Farm Bureau Calls for Investigation of WV Department of Agriculture Practices
BUCKHANNON, WV. - This morning, West Virginia Farm Bureau has called for an investigation by the West Virginia Legislature of practices and procedures recently undertaken by the West Virginia Department of Agriculture.
There are several areas of concern that need to be examined. Some deal with the use or misuse of our tax dollars by the WVDA on projects that put them in direct competition with West Virginia agriculture producers.
The most recent example is the purchase by the WVDA of four Angus cows from an Oklahoma producer at a cost of $33,000, and is especially troubling for the following reasons:
1. No opportunity for state producers to bid on the purchase as required by state code
2. Although WVDA defends the purchase by claiming superior quality of the cattle, numerous purebred producers in West Virginia have cattle equal to or better in quality
3. Producing multiple offspring by doing embryo transfers from these four donor cows will have a huge price tag, with no guarantee of success
4. The offspring from the program will be sold in direct competition with our own West Virginia producers
Furthermore, concerns have been raised about WVDA’s potato program, which has spent well over 1.5 million dollars to promote an industry that West Virginia is ill-suited for when compared to states such as Maine, Wisconsin and Idaho.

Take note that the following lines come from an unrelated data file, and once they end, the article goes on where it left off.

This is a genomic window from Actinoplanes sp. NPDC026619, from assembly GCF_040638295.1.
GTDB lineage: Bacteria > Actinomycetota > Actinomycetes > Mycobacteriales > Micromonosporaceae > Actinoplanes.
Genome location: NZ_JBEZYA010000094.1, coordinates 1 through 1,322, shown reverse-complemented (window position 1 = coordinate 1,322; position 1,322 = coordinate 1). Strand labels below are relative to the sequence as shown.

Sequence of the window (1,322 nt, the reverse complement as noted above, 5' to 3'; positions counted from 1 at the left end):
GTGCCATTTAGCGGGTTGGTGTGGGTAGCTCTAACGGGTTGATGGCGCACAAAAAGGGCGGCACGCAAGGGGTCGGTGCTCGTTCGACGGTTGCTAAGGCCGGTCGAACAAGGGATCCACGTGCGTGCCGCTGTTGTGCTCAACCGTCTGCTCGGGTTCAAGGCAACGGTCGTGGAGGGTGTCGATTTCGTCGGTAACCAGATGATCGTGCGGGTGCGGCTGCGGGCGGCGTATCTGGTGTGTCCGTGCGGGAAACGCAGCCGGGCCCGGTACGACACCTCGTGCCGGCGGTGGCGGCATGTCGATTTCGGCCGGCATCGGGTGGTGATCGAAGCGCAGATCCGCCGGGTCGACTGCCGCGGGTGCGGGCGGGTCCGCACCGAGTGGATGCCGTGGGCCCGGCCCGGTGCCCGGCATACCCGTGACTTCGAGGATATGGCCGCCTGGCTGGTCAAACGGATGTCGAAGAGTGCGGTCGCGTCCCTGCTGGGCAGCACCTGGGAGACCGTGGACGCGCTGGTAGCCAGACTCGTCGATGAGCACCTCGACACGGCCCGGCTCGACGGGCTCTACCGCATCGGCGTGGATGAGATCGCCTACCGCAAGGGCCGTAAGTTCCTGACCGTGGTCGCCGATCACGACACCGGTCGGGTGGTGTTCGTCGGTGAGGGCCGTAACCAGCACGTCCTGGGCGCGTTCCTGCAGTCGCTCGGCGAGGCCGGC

Many of the potatoes raised on the state’s farm at Huttonsville ended up spoiling and were buried. Others were given away or sold at well-below market prices, undercutting our own producers.
Some producers have questioned if the WVDA is determined to put them out of business.
The primary function of the West Virginia Department of Agriculture as laid out in Chapter 19 of the West Virginia code is to provide regulatory oversight and promote marketing of West Virginia products, not to produce commodities or compete against our own farmers.
The responsible expenditure of tax dollars is a requirement of all state agencies. During a time when our state is facing massive deficits, that obligation is crucial. Agriculture can play a big role in the future of West Virginia’s economy, but our state must have a Department of Agriculture that understands and works for our farmers, and spends its budget wisely.
Representing more than 23,000 members, the West Virginia Farm Bureau was founded in 1919 to provide leadership, education, information, training and economic services to county farm bureaus to enhance the quality of life for its members.